I pushed him for names, dates, details, but in essence the only players he was prepared to name three execs, the ones he knew to be involved in dodgy dealings. The first was his own boss, James Booker, a man with a reputation in financial circles but who was never mentioned by the company, though Interpol and the CIA were also tracking him. Even the PR did not say a word about Booker but promised to get back to us; naturally there was no further call.
Our man saw him once a month or thereabouts, and was often given baffling orders that bore little relation to the business deals they were running, but they were followed up as if they were mission critical. One such task was when our guy was ordered to track the share price of a small but wealthy company specialising in executive jet hire. The nature of the lease contract did not justify such close scrutiny so his suspicions were deeply aroused.
A little light surveillance revealed that Booker spent a great deal of time globetrotting, usually to exotic locations. One of our men, lucky sod, spent a weekend tailing Booker in the Virgin Isles, but came back none the wiser. No dodgy-looking individuals were seen talking sotto voce with the man, nor interesting people knocking discreetly at his door. In fact, it was not obvious why Booker had travelled to such an exotic location, though he did not appear aware of being followed.
The second name mentioned was, if anything, more elusive. Although he is Russian by birth and upbringing, Viktor Vasilievich Naumenko shows no signs of allegiance to or contacts with Russia. However, he occupies a corner office on the executive floor of corporate headquarters. What he did there was uncertain, though his business card revealed him to be a corporate restructuring specialist. What drew suspicion to Naumenko was quite the opposite of Booker: he seldom left his corner office, never met corporate clients, never did anything you would expect of senior executives – though he was often to be found in conference with other senior execs – all of whom cancelled their afternoon engagements when Viktor demanded their time. The telling blow was much simpler: the Russian’s ex-boyfriend backed our Mr Jones by suggesting he was engaged in a major fraud, and that this led to the end of their relationship.
The final name was unusual in many ways. Women at senior levels are a rare species in international finance companies, but this one was a very public spokesperson whenever the company was mentioned in the City. Laura Perks had been a high flier throughout her career, had been married to the owner of a hedge fund but was now rumoured to be single and scathing of any man who dared approach her. She had been mentioned because most executive orders and projects carried her signature. She was not the most senior person, but the CEO and chief financial officer seemed very camera shy by comparison. Her brief was, according to the company website, planning and change; the view among insiders including our guy was that she was a conduit, a go-between, a mouthpiece.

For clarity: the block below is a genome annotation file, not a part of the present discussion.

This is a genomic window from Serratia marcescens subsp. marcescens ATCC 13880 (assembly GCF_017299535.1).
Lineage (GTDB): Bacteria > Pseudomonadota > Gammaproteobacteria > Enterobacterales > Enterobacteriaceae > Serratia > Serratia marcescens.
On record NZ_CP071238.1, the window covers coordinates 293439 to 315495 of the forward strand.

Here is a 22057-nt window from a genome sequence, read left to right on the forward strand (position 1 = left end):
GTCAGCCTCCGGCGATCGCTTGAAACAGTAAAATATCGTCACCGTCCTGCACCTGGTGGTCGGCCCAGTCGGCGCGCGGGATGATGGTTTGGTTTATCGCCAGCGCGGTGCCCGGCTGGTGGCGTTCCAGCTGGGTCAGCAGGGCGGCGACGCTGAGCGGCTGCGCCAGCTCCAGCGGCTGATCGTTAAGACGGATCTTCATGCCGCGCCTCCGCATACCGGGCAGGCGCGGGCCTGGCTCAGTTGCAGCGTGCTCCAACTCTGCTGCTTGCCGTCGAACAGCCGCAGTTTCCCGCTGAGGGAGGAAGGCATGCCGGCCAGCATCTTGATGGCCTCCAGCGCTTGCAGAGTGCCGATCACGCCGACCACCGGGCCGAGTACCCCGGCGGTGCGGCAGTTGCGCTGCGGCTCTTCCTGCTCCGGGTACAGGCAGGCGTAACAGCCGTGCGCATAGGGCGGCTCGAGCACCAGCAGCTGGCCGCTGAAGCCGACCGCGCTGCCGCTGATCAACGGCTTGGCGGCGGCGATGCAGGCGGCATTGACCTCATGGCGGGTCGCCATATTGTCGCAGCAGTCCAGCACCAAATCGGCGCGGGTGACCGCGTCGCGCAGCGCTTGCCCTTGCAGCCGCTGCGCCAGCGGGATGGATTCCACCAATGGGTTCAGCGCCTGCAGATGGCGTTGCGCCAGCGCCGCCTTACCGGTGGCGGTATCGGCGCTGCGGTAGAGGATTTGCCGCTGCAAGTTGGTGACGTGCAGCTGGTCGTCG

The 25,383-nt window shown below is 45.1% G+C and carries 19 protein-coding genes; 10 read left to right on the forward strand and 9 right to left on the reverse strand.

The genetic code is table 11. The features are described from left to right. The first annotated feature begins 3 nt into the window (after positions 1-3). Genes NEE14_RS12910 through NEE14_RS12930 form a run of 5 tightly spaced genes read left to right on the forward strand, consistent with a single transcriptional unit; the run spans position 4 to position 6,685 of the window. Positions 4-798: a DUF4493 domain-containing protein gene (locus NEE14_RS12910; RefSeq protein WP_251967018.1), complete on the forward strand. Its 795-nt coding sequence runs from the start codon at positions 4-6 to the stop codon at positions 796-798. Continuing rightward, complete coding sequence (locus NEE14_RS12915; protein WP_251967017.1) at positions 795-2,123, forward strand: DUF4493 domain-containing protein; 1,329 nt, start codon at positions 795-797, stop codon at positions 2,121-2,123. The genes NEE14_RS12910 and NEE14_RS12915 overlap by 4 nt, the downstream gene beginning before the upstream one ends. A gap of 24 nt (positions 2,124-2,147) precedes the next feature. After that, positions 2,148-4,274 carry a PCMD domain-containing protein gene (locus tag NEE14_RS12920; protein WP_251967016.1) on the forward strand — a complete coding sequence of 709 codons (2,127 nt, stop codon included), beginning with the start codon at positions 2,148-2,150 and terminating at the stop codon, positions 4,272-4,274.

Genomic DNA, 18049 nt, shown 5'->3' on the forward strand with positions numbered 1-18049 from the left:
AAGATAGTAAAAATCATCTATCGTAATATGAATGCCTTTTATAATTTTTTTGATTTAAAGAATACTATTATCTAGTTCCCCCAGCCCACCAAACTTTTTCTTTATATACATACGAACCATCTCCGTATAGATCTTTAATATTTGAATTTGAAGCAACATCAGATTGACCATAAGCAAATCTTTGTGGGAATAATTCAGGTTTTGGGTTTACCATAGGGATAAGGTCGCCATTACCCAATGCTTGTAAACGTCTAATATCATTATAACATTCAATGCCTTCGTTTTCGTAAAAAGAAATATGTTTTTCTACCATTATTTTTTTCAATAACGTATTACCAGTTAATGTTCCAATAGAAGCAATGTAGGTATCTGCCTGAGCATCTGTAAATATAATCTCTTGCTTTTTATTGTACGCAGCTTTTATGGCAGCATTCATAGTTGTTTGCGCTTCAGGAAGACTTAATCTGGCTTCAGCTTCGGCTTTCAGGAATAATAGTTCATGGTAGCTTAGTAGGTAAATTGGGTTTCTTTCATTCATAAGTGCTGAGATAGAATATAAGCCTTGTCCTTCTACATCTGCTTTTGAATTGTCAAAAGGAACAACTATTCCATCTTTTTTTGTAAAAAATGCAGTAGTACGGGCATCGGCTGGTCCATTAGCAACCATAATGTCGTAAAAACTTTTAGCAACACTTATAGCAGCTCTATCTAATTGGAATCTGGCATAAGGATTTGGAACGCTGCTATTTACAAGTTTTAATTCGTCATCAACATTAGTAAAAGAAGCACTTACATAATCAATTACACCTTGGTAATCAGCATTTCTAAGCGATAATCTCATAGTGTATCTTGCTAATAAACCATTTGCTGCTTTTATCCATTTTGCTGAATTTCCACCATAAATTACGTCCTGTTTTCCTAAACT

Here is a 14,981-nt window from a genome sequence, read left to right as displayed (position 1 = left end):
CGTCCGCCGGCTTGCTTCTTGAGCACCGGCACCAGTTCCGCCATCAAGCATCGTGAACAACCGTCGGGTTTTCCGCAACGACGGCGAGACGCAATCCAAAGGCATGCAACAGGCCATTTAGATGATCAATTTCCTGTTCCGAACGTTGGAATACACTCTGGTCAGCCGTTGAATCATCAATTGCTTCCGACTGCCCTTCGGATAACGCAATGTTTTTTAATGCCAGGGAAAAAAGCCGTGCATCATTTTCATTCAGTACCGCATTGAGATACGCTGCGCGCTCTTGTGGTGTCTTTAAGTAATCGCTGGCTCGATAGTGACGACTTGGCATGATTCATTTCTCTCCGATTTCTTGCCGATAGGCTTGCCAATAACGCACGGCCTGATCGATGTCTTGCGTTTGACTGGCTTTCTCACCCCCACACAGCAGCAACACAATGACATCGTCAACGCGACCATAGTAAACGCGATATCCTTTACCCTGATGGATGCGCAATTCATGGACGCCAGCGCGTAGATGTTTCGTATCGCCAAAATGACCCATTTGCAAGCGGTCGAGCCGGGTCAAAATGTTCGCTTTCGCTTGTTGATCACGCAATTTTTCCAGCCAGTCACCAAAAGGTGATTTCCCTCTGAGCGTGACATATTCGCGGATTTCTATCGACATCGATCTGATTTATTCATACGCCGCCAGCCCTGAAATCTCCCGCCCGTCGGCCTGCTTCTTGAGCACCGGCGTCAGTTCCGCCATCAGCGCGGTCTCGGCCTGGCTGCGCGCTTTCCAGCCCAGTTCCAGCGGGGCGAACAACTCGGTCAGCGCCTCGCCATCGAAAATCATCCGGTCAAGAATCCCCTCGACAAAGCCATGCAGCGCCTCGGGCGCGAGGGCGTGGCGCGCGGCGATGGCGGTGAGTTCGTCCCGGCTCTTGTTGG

What everyone agreed was that she knew far more than she ever told, but what they probably didn’t know was the one blemish on Laura’s record: as a young trader she had been prosecuted for a technical breach which enabled a colleague to engage in insider trading. She was given a 6 month suspended sentence but strangely was promoted, not sacked.
Clearly it would not be possible to arrest any of these bigwigs on suspicion, so we had to find a reason to take to them on our terms. As luck would have it, there was an opportunity quicker than expected: Naumenko had acquired a large pile of parking tickets but paid none. I arranged for our uniformed colleagues to interview him, but joined the meeting without explaining who I was – in fact I stood behind the two-way glass for some while before entering the room.
People brought in for this kind of interview are either apologetic and humble, scared shitless, angry and indignant, or cool as cucumbers; Viktor decidedly belonged to the final school. He sat comfortably in the plastic bucket seat, immaculately groomed and resplendent in a costly three-piece suit. He spoke in a quiet voice to confirm his name and address, to acknowledge his car and each offence listed. He made no excuse or apology but did offer to pay in full and final settlement when threatened with prosecution.
As instructed by me, the sergeant made a threatening speech about the likely consequences including a jail term then stormed out, switching off the tape recorder as he went. Throughout this pantomime the Russian sat in poker-faced silence, but he looked up when I walked into the room and sat opposite, weighing him up.
“Coffee?” I asked. He politely shook a his elegant head and looked me straight in the eyes, his senses telling him the game had changed and that danger lurked.
“May I ask who you are?” he enquired casually in perfect English with a tiny hint of residual Russian accent.
“Inspector Martin Fisher, Serious Fraud Office.”
“So not traffic offences then?” he smiled, though the smile faded.
“No, not traffic offences. Viktor – do you mind if I call you Viktor? – I’m enquiring into irregular money flows conducted by your employer. I have a list of dates and transactions you might be able to explain. They suggest activities that are not reflected in your trading accounts.”
“We can do this two ways, Viktor: either you help us now and we quietly forget the traffic charges; or we bring you in as a suspect for large-scale money laundering. We might even throw in a bit of drug smuggling for good measure, what do you say?”
Viktor looked at me with the expression of one bored with games. “If you’re going to start making threats